All-In-One Home Solutions, LLC

Choosing a Roof for a New Home


Vinton, VA -- (SBWIRE) -- 08/22/2014 -- Are all Roofs the Same?
The answer to that is no. Unfortunately most new homeowners regard roofs as an afterthought until they start to leak. Families who purchase old homes know this all too well.

Not all roofs are the same. The options range from asphalt and slate to concrete and clay tiles. There are certain factors that need to be taken into consideration whether a homeowner chooses to install a new roof for an existing home or have one built from scratch –

This goes without saying. However, a lot of homeowners still make the mistake of ignoring the costs that will be associated with a new roof. For example, they often overlook the cost of stripping off materials from an old roof or repairing the supporting structure.

Not every home requires a complex roofing job. This depends on a roof’s shape. For example, a gable roof that doesn’t have any breaks such as chimneys requires a simple roofing job.

Types of Roof
Homes have either flat or pitched roofs. The materials that go in the construction of each varies. For instance, roofing jobs that involve pitched roofs often use materials such as dimensional or composite shingles, tile, metal, synthetic materials or slate. Flat roofs on the other hand are often constructed from materials such as tar, gravel, PVC membranes, or roll roofing. Roofing contractors are responsible for providing warranty information about the materials that they use for the service.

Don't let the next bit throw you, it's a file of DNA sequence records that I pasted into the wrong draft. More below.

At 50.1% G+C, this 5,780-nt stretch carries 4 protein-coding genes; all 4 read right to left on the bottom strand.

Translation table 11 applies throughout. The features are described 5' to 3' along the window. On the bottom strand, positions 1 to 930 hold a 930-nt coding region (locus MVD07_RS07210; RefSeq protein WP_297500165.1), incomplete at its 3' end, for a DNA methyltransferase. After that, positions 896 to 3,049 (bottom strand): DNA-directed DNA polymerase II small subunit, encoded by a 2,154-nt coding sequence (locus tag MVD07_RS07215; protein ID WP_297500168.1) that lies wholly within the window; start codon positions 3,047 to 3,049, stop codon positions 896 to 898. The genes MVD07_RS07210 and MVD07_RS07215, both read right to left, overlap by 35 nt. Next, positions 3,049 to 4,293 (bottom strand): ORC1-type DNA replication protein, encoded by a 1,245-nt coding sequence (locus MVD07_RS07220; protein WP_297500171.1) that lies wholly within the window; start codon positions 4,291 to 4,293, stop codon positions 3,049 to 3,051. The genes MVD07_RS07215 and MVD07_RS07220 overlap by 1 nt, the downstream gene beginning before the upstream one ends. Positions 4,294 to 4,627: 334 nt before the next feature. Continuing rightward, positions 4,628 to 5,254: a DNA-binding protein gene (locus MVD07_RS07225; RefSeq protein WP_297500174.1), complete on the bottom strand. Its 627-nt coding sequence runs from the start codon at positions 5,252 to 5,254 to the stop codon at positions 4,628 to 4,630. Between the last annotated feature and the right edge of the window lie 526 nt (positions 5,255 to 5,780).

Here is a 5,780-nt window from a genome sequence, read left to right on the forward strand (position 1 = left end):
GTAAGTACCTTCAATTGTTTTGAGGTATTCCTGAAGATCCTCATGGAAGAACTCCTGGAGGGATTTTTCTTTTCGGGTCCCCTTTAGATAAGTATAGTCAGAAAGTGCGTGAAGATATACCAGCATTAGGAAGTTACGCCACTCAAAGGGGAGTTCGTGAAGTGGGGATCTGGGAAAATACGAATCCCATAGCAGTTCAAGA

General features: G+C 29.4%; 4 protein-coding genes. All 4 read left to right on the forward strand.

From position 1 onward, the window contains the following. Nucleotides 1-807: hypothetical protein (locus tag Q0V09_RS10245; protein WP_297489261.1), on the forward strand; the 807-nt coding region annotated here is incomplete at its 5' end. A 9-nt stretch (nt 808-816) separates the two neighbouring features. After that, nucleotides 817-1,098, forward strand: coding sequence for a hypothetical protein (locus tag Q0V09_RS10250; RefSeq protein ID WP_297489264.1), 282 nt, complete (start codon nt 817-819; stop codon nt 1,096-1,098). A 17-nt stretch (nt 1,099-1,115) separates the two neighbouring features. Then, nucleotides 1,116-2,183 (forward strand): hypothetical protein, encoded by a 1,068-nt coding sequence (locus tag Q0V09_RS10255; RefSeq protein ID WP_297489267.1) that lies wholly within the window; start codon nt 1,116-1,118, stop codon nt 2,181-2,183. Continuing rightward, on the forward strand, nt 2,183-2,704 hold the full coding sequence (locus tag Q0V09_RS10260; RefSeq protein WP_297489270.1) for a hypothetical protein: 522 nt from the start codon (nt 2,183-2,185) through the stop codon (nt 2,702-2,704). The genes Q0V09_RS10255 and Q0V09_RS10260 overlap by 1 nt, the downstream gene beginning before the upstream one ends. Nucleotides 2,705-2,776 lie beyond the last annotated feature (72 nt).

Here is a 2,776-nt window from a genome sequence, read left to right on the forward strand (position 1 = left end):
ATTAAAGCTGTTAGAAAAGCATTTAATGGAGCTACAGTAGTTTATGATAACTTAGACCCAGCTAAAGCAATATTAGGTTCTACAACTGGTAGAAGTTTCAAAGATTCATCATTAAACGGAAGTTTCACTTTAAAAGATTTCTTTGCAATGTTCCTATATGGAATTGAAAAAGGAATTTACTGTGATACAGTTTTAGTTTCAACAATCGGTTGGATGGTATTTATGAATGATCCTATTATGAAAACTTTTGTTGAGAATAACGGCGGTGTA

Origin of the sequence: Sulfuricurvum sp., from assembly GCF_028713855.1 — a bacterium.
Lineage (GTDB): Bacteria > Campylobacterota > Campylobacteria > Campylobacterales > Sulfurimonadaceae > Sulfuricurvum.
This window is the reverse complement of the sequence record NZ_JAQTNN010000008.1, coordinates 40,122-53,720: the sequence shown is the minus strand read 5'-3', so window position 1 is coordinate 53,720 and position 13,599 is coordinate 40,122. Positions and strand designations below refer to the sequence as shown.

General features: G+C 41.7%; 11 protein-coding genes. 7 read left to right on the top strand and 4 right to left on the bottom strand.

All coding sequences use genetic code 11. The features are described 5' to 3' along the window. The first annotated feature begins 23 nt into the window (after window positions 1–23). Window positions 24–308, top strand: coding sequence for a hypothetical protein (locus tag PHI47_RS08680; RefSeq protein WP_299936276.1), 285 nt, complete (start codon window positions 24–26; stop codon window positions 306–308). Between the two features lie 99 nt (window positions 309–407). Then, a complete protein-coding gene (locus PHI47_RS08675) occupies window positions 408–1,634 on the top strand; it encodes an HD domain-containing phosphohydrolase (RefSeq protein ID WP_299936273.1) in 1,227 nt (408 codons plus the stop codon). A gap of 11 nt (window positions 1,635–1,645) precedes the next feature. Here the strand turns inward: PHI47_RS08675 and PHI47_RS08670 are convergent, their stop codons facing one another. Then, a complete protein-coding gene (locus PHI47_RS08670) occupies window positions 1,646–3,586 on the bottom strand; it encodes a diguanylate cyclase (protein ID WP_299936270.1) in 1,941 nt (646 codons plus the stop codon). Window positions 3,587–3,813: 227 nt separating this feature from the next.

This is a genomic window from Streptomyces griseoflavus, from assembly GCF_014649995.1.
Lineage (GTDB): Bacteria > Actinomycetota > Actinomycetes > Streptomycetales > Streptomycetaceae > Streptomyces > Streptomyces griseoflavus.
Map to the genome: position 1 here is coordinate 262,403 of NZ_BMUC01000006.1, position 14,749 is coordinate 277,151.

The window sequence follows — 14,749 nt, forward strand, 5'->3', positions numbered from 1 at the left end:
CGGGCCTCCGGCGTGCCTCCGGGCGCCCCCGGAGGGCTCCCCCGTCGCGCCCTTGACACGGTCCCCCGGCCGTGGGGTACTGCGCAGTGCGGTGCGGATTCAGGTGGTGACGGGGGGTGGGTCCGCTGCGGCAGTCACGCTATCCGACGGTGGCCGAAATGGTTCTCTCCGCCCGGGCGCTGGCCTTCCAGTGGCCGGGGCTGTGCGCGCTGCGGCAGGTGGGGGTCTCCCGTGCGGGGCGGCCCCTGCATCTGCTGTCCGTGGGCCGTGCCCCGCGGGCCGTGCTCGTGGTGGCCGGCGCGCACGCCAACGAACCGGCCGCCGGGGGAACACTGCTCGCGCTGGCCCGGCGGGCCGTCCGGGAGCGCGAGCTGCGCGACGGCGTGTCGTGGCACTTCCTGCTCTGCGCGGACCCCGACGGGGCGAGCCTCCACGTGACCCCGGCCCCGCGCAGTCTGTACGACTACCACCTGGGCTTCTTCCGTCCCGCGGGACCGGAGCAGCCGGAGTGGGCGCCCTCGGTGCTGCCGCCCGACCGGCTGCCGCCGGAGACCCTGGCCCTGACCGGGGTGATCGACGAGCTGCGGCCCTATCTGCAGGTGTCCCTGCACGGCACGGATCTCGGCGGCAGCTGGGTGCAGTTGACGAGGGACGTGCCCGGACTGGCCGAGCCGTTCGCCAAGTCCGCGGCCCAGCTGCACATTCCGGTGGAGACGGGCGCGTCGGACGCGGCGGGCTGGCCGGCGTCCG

Color or Style
A house that has asphalt shingle roofing looks slightly different than the same house that has cedar shakes. Homeowners should consider the look they are going for before they decide on any type of roof. The same goes with colors. For example, roofing shingles come in a wide variety of colors. They come in the following materials-

- Wood – Wooden is a popular roofing material of choice especially since it makes roofs last as much as 25 years. The materials are usually made from southern pine, redwood or cedar that are either split or sawn.

- Asphalt – Asphalt shingles are the easiest to install. The price may depend on the type of installation or shingle chosen.

- Metal – Roofing materials that come in aluminum, steel, and copper asphalt which makes them more durable than wooden or asphalt shingles. Of course, this also means that they cost more.

- Slate – Slate is considered to be one of the most durable of all roofing materials. Hundred year old slate is often recycled for reinstallation in some cases.

A roof needs to have a sturdy frame if it is to last. An existing home’s frame may not always be able to support heavy roofing materials such as clay or slate. A roofing contractor can determine whether a homeowner’s roof is sturdy enough to handle the weight of such materials. Homeowners who prefer heavier materials may need to strengthen the frames of their homes before they consider the option.